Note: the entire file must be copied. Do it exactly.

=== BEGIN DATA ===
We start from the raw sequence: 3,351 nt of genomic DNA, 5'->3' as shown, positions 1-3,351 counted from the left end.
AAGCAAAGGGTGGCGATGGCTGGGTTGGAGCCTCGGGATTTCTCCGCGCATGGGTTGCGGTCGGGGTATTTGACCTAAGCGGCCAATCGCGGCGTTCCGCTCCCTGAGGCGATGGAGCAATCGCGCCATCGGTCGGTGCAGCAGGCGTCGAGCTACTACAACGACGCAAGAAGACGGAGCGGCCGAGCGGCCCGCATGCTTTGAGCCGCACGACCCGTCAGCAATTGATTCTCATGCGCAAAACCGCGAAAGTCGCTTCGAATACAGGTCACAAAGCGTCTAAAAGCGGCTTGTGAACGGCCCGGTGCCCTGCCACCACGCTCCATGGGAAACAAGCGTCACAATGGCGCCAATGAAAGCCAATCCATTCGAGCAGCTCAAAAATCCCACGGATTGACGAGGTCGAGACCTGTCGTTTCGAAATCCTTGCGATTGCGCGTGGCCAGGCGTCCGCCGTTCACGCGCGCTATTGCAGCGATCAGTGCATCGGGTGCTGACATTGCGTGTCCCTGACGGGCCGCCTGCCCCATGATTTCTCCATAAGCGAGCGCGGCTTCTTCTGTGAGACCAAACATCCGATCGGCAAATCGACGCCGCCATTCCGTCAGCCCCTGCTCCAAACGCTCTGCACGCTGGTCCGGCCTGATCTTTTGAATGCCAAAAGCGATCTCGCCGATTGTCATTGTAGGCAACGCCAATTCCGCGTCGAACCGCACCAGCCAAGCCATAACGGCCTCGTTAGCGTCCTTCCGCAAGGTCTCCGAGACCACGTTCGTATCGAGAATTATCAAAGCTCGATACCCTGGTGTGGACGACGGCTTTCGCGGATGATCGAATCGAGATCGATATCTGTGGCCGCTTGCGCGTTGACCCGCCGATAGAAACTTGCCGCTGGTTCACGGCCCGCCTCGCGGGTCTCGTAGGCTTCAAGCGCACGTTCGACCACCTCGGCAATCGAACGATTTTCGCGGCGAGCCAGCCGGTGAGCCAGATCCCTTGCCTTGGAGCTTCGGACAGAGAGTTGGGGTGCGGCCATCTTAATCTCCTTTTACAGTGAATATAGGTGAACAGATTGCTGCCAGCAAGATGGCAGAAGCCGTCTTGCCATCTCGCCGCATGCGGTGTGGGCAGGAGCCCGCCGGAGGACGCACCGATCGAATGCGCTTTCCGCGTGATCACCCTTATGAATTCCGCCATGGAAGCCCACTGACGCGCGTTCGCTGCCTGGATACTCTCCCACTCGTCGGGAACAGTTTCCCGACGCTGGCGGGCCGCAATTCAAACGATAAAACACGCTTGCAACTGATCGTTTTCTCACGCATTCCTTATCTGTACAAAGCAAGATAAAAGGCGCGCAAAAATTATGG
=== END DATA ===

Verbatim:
We start from the raw sequence: 3,351 nt of genomic DNA, 5'->3' as shown, positions 1-3,351 counted from the left end.
AAGCAAAGGGTGGCGATGGCTGGGTTGGAGCCTCGGGATTTCTCCGCGCATGGGTTGCGGTCGGGGTATTTGACCTAAGCGGCCAATCGCGGCGTTCCGCTCCCTGAGGCGATGGAGCAATCGCGCCATCGGTCGGTGCAGCAGGCGTCGAGCTACTACAACGACGCAAGAAGACGGAGCGGCCGAGCGGCCCGCATGCTTTGAGCCGCACGACCCGTCAGCAATTGATTCTCATGCGCAAAACCGCGAAAGTCGCTTCGAATACAGGTCACAAAGCGTCTAAAAGCGGCTTGTGAACGGCCCGGTGCCCTGCCACCACGCTCCATGGGAAACAAGCGTCACAATGGCGCCAATGAAAGCCAATCCATTCGAGCAGCTCAAAAATCCCACGGATTGACGAGGTCGAGACCTGTCGTTTCGAAATCCTTGCGATTGCGCGTGGCCAGGCGTCCGCCGTTCACGCGCGCTATTGCAGCGATCAGTGCATCGGGTGCTGACATTGCGTGTCCCTGACGGGCCGCCTGCCCCATGATTTCTCCATAAGCGAGCGCGGCTTCTTCTGTGAGACCAAACATCCGATCGGCAAATCGACGCCGCCATTCCGTCAGCCCCTGCTCCAAACGCTCTGCACGCTGGTCCGGCCTGATCTTTTGAATGCCAAAAGCGATCTCGCCGATTGTCATTGTAGGCAACGCCAATTCCGCGTCGAACCGCACCAGCCAAGCCATAACGGCCTCGTTAGCGTCCTTCCGCAAGGTCTCCGAGACCACGTTCGTATCGAGAATTATCAAAGCTCGATACCCTGGTGTGGACGACGGCTTTCGCGGATGATCGAATCGAGATCGATATCTGTGGCCGCTTGCGCGTTGACCCGCCGATAGAAACTTGCCGCTGGTTCACGGCCCGCCTCGCGGGTCTCGTAGGCTTCAAGCGCACGTTCGACCACCTCGGCAATCGAACGATTTTCGCGGCGAGCCAGCCGGTGAGCCAGATCCCTTGCCTTGGAGCTTCGGACAGAGAGTTGGGGTGCGGCCATCTTAATCTCCTTTTACAGTGAATATAGGTGAACAGATTGCTGCCAGCAAGATGGCAGAAGCCGTCTTGCCATCTCGCCGCATGCGGTGTGGGCAGGAGCCCGCCGGAGGACGCACCGATCGAATGCGCTTTCCGCGTGATCACCCTTATGAATTCCGCCATGGAAGCCCACTGACGCGCGTTCGCTGCCTGGATACTCTCCCACTCGTCGGGAACAGTTTCCCGACGCTGGCGGGCCGCAATTCAAACGATAAAACACGCTTGCAACTGATCGTTTTCTCACGCATTCCTTATCTGTACAAAGCAAGATAAAAGGCGCGCAAAAATTATGG